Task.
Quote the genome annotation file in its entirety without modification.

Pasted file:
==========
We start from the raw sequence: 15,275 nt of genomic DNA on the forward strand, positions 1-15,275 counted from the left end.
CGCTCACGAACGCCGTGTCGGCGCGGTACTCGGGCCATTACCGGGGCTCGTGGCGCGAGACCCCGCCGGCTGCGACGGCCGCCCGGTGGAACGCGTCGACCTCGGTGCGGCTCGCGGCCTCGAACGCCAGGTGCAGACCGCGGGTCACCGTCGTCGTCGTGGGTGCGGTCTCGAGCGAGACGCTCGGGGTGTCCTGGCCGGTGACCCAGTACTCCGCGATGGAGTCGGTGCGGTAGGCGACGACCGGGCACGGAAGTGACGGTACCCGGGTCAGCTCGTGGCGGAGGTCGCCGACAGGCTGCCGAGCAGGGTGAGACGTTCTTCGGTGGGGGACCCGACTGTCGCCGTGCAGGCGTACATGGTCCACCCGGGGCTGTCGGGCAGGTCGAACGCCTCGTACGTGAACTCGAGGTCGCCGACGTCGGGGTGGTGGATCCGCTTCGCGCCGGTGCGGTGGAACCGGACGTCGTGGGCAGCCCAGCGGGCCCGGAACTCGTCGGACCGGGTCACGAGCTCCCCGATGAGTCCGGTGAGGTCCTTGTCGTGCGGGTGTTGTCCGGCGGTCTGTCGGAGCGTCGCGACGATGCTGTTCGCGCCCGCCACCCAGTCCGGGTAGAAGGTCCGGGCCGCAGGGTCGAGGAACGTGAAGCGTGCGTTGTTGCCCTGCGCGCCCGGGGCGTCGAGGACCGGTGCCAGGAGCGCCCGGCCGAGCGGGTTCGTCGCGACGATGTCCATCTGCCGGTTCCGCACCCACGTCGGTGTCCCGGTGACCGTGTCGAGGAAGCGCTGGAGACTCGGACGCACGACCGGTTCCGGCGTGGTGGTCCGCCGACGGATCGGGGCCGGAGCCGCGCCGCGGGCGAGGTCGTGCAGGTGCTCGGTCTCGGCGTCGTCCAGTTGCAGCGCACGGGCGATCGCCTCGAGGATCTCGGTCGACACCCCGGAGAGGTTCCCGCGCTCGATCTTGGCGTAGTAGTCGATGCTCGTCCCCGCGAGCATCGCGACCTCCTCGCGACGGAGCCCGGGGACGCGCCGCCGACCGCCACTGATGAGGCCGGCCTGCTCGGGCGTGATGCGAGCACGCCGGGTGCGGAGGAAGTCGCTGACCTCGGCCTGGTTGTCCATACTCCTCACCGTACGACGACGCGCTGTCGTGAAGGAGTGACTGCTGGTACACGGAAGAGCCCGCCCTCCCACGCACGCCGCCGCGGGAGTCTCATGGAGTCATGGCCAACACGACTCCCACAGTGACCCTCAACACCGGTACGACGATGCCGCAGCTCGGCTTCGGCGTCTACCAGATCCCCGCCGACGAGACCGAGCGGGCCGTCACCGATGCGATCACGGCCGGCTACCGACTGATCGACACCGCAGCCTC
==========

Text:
We start from the raw sequence: 15,275 nt of genomic DNA on the forward strand, positions 1-15,275 counted from the left end.
CGCTCACGAACGCCGTGTCGGCGCGGTACTCGGGCCATTACCGGGGCTCGTGGCGCGAGACCCCGCCGGCTGCGACGGCCGCCCGGTGGAACGCGTCGACCTCGGTGCGGCTCGCGGCCTCGAACGCCAGGTGCAGACCGCGGGTCACCGTCGTCGTCGTGGGTGCGGTCTCGAGCGAGACGCTCGGGGTGTCCTGGCCGGTGACCCAGTACTCCGCGATGGAGTCGGTGCGGTAGGCGACGACCGGGCACGGAAGTGACGGTACCCGGGTCAGCTCGTGGCGGAGGTCGCCGACAGGCTGCCGAGCAGGGTGAGACGTTCTTCGGTGGGGGACCCGACTGTCGCCGTGCAGGCGTACATGGTCCACCCGGGGCTGTCGGGCAGGTCGAACGCCTCGTACGTGAACTCGAGGTCGCCGACGTCGGGGTGGTGGATCCGCTTCGCGCCGGTGCGGTGGAACCGGACGTCGTGGGCAGCCCAGCGGGCCCGGAACTCGTCGGACCGGGTCACGAGCTCCCCGATGAGTCCGGTGAGGTCCTTGTCGTGCGGGTGTTGTCCGGCGGTCTGTCGGAGCGTCGCGACGATGCTGTTCGCGCCCGCCACCCAGTCCGGGTAGAAGGTCCGGGCCGCAGGGTCGAGGAACGTGAAGCGTGCGTTGTTGCCCTGCGCGCCCGGGGCGTCGAGGACCGGTGCCAGGAGCGCCCGGCCGAGCGGGTTCGTCGCGACGATGTCCATCTGCCGGTTCCGCACCCACGTCGGTGTCCCGGTGACCGTGTCGAGGAAGCGCTGGAGACTCGGACGCACGACCGGTTCCGGCGTGGTGGTCCGCCGACGGATCGGGGCCGGAGCCGCGCCGCGGGCGAGGTCGTGCAGGTGCTCGGTCTCGGCGTCGTCCAGTTGCAGCGCACGGGCGATCGCCTCGAGGATCTCGGTCGACACCCCGGAGAGGTTCCCGCGCTCGATCTTGGCGTAGTAGTCGATGCTCGTCCCCGCGAGCATCGCGACCTCCTCGCGACGGAGCCCGGGGACGCGCCGCCGACCGCCACTGATGAGGCCGGCCTGCTCGGGCGTGATGCGAGCACGCCGGGTGCGGAGGAAGTCGCTGACCTCGGCCTGGTTGTCCATACTCCTCACCGTACGACGACGCGCTGTCGTGAAGGAGTGACTGCTGGTACACGGAAGAGCCCGCCCTCCCACGCACGCCGCCGCGGGAGTCTCATGGAGTCATGGCCAACACGACTCCCACAGTGACCCTCAACACCGGTACGACGATGCCGCAGCTCGGCTTCGGCGTCTACCAGATCCCCGCCGACGAGACCGAGCGGGCCGTCACCGATGCGATCACGGCCGGCTACCGACTGATCGACACCGCAGCCTC